TOPICS: Hope for peace could grow with Hamas
The victory of the Hamas movement in the recent Palestinian legislative election caught many people in and beyond Palestine by surprise, and has been greeted with some dismay in the Western world. I don’t underestimate the alarming nature of Hamas’s founding covenant, which calls for the dismantling of Israel. But it would be counterproductive to overreact to the Hamas victory. Policymakers worldwide should remain calm, support an orderly transition of power inside Palestine, and take this opportunity to push for a rapid, final, and sustainable end to the decades-old conflict between Palestinians and Israelis.
Paradoxically, such a peace agreement might be made easier, not harder, by the Hamas victory. This is primarily because Hamas, unlike the Fatah movement that it defeated at the polls, is a single, disciplined, national organisation. It has shown this discipline in many ways. For example, over the past 10 months it has stuck by an agreement it reached with the other Palestinian parties to refrain from attacking Israel. It did that even though Israel never joined the ceasefire. The 10-month ceasefire allowed Israeli Prime Minister Ariel Sharon to carry out last summer’s withdrawal from Gaza without Israeli troops receiving fire from Palestinians. It also allowed Palestinians to organise and campaign for all the recent rounds of elections.
During the ceasefire, Hamas operatives attacked Israel only once, after an explosion killed 19 people on a Hamas training ground in September. Meanwhile, throughout the whole ceasefire period, splinter groups of Fatah like the Al-Aqsa Brigades and Islamic Jihad breached the ceasefire repeatedly. The strong internal discipline within Hamas, as opposed to the indiscipline and factionalism within Fatah, indicates that a strong Hamas leadership can be a more effective participant in peace diplomacy than the Fatah leadership has ever been.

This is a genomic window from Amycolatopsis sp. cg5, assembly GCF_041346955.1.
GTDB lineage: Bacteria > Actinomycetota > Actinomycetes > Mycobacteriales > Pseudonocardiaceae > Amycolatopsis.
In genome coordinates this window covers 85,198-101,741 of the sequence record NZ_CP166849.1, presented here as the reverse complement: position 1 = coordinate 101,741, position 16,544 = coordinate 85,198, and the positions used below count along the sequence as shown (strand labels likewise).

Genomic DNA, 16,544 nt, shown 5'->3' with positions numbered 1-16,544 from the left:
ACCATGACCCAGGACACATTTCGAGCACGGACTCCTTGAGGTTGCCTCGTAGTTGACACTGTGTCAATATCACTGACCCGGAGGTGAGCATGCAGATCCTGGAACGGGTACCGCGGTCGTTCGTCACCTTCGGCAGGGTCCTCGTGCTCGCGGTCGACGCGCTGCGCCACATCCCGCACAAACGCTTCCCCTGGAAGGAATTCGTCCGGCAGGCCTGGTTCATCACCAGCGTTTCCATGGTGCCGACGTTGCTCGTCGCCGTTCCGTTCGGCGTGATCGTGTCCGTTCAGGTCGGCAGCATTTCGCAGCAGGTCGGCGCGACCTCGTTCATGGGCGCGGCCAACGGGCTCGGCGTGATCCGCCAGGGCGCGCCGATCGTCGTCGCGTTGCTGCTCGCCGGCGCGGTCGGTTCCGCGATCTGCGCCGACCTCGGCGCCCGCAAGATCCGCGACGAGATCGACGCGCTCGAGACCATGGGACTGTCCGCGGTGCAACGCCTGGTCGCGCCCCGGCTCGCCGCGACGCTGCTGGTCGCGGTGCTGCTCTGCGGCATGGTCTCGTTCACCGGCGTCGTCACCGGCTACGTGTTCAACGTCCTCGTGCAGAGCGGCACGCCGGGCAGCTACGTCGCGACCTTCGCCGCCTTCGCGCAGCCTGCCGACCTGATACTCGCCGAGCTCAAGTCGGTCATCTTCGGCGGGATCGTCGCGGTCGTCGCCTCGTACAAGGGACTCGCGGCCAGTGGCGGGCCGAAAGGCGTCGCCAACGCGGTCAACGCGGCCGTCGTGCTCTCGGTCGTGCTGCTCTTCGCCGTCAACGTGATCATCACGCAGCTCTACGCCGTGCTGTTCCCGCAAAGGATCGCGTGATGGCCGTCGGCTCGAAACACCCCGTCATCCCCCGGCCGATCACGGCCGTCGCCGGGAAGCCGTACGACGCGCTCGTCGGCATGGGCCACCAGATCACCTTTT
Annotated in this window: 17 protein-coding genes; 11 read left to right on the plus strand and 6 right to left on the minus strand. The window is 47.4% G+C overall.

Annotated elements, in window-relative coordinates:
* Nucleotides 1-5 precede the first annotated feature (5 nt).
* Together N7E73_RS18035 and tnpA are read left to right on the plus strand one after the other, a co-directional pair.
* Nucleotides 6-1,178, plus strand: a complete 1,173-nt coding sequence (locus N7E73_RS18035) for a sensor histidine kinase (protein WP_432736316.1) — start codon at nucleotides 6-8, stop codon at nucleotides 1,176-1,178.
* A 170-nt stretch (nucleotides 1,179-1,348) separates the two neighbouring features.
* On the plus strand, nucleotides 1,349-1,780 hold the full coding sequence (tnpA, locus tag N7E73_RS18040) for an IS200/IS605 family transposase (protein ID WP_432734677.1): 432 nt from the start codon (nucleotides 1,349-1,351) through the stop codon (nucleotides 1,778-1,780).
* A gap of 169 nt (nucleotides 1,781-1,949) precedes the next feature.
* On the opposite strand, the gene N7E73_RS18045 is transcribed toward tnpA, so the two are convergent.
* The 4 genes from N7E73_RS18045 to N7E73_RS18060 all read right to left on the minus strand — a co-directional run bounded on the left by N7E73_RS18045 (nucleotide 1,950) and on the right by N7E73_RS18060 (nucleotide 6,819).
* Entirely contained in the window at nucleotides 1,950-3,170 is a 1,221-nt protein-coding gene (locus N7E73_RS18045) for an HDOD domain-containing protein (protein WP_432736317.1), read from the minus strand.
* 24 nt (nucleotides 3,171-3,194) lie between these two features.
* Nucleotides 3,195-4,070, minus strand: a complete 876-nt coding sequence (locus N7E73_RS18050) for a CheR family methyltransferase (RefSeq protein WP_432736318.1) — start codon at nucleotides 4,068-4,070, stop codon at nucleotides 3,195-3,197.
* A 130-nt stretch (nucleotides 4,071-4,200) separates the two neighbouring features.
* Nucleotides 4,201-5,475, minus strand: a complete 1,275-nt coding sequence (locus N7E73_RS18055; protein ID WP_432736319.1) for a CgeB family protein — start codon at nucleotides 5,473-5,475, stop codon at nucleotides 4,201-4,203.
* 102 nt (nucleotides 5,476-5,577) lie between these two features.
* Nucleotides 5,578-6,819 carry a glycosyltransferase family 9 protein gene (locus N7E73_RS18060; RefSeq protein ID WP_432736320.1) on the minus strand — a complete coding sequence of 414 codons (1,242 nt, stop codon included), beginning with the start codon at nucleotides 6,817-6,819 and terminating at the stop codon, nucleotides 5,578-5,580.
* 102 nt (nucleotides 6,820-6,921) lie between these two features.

The big challenge for the Palestinians, as in any emerging democracy, is not just to hold an election, but to ensure an orderly transfer of responsibility from one party to another. Hamas leaders say they want to form a national unity government. This decision is realistic, especially since Hamas only won 44 per cent of the popular vote.
Washington, whether it likes it or not, is more deeply entangled in the affairs of the Middle East now than ever before. It has nearly 140,000 US troops in Iraq, and many of the supply lines on which they rely run through Jordan, where Hamas has thousands of supporters. Some in US might be tempted to support Israeli hardliners but that, however, would be to court certain disaster.
Western governments should be urging calm from all sides, while waiting for a stable unity government to emerge in Palestine. Meanwhile, it’s in the interests of all parties, including US, to prepare for the rapid launch of a bold diplomatic campaign to end the Palestinian-Israeli conflict once and for all. Hamas and its supporters may well be ready for it. — The Christian Science Monitor